I know that sounds weird. I don't even know if I've earned the right to be a role model. But, you know growing up, people like Lindsay Lohan and Paris Hilton were glorified and those were the people that everybody was obsessed with in the media. 

My body did not look like theirs and my values didn't fall in line with theirs. There was no one young that I could relate to that I felt like was a role model for me. They were all older. So I always felt like I like I wanted to be somebody that young girls could relate to, someone that was being honest, kind, and real. I want to be an advocate and an ally for women. 

For example, navigating one’s career is so hard and I've made many mistakes. If I can help people avoid some of those mistakes, that is so valuable! I feel fired up every morning by young girls. I think they're going to take over the world. I see like people like the Parkland students. Especially young girls like Emma González. She is doing so much to impact other people's lives.

I want to amplify that. As a journalist, I want to help tell those stories.

 

Outside of work, you have some other things you enjoy like travel. What are some of the places that make you happy?

I wish traveling wasn't so expensive, I would do a lot more of it (laughs).  I really love Miami. I had a bunch of older relatives there growing up and so my family would go there for Thanksgiving and it became a family tradition. So that place means a lot and I have a ton of good memories there. 

Also, I really love anything with historical significance. I studied abroad in Tel Aviv my junior year of college. Over spring break I traveled to Europe for three weeks and I went to a few places and stayed with friends on their couches and stuff. I loved Greek and Roman mythology and I loved Italian history. 

So when I got to Rome the first thing I did was go to the Colosseum and I was like "I read this in the history books and now I'm here!" I try to integrate some touring and learning and some shopping and food when I travel (laughs).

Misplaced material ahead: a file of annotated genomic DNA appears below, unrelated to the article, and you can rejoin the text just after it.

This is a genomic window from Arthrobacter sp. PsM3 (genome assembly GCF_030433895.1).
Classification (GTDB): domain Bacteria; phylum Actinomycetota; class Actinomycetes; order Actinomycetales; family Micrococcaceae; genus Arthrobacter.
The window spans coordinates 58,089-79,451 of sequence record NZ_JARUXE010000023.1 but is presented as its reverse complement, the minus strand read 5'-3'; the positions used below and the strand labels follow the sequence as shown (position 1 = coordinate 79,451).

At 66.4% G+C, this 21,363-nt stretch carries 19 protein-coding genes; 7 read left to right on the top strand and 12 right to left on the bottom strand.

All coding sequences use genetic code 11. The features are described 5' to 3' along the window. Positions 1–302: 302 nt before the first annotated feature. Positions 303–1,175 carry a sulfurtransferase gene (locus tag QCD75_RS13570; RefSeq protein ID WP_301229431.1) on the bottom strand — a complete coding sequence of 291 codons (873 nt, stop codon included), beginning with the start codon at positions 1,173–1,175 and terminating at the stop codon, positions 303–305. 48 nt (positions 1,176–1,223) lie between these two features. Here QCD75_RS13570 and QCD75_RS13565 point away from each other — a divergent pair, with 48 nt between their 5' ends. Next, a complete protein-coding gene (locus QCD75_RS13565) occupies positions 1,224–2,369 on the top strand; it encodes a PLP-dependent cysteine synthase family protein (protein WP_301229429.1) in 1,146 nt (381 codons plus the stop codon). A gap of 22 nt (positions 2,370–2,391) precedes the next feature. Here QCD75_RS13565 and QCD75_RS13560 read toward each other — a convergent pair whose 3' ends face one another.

What is something else that we can expect to see from you on 'The Jam?

I'm going to start doing more content highlighting millennials. I have a piece coming out called "18 in 18." It's all about 17-year-old people turning 18 in 2018. It highlights their incredible activism and their role in reform. I'm really excited for the piece. I have another piece about Planned Parenthood, so more social impact pieces. 

With you being so young and already at a successful moment in life, what kind of advice would you give to someone who is trying to get to their "place?"

Well, one is figuring out what your 'thing' is, which can be difficult. 

Mark Cuban has a great article about this. He says everyone says to follow your passion, but don't do that. Follow what you consume the most, what are you read about, think about and watch the most. That is really where your interests lie. I think that's the first piece of advice - really figuring out what that is for you and being honest with yourself about it.

Then also to not be afraid to go for it. I think we make up a lot of excuses. I still do it. I catch myself living in the fear of making a move and as long as it is an educated jump you have to leap. You can't be afraid of failure and it sounds cliche. But, all the best things happen on the other side of fear. Everything that has ever been most exciting or most valuable or most worthwhile in my life happened when I took a leap. 


To see more from Danielle, watch The Jam weekdays from 6-8A!